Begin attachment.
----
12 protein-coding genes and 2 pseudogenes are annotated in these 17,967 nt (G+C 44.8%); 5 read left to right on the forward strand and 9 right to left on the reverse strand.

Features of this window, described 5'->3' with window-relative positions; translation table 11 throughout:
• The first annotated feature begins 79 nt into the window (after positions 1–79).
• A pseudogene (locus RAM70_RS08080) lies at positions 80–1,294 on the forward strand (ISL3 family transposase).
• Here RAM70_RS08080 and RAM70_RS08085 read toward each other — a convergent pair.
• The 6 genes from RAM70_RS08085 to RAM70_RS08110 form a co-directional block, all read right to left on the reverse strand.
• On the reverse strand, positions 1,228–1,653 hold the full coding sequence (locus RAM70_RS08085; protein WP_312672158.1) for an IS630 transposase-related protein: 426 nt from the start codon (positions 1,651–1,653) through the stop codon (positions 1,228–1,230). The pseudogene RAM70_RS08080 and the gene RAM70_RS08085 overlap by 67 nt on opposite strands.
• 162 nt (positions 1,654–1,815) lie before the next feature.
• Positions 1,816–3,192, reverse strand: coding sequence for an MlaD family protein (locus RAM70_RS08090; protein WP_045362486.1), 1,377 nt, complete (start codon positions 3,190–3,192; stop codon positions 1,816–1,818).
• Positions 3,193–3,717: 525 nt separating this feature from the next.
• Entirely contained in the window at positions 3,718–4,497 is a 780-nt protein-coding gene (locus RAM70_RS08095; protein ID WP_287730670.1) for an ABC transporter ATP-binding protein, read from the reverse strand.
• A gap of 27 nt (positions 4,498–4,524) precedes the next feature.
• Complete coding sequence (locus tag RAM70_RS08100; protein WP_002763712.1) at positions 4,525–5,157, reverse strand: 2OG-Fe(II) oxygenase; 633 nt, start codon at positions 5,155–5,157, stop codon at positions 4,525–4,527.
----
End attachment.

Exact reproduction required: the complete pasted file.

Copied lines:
12 protein-coding genes and 2 pseudogenes are annotated in these 17,967 nt (G+C 44.8%); 5 read left to right on the forward strand and 9 right to left on the reverse strand.

Features of this window, described 5'->3' with window-relative positions; translation table 11 throughout:
• The first annotated feature begins 79 nt into the window (after positions 1–79).
• A pseudogene (locus RAM70_RS08080) lies at positions 80–1,294 on the forward strand (ISL3 family transposase).
• Here RAM70_RS08080 and RAM70_RS08085 read toward each other — a convergent pair.
• The 6 genes from RAM70_RS08085 to RAM70_RS08110 form a co-directional block, all read right to left on the reverse strand.
• On the reverse strand, positions 1,228–1,653 hold the full coding sequence (locus RAM70_RS08085; protein WP_312672158.1) for an IS630 transposase-related protein: 426 nt from the start codon (positions 1,651–1,653) through the stop codon (positions 1,228–1,230). The pseudogene RAM70_RS08080 and the gene RAM70_RS08085 overlap by 67 nt on opposite strands.
• 162 nt (positions 1,654–1,815) lie before the next feature.
• Positions 1,816–3,192, reverse strand: coding sequence for an MlaD family protein (locus RAM70_RS08090; protein WP_045362486.1), 1,377 nt, complete (start codon positions 3,190–3,192; stop codon positions 1,816–1,818).
• Positions 3,193–3,717: 525 nt separating this feature from the next.
• Entirely contained in the window at positions 3,718–4,497 is a 780-nt protein-coding gene (locus RAM70_RS08095; protein ID WP_287730670.1) for an ABC transporter ATP-binding protein, read from the reverse strand.
• A gap of 27 nt (positions 4,498–4,524) precedes the next feature.
• Complete coding sequence (locus tag RAM70_RS08100; protein WP_002763712.1) at positions 4,525–5,157, reverse strand: 2OG-Fe(II) oxygenase; 633 nt, start codon at positions 5,155–5,157, stop codon at positions 4,525–4,527.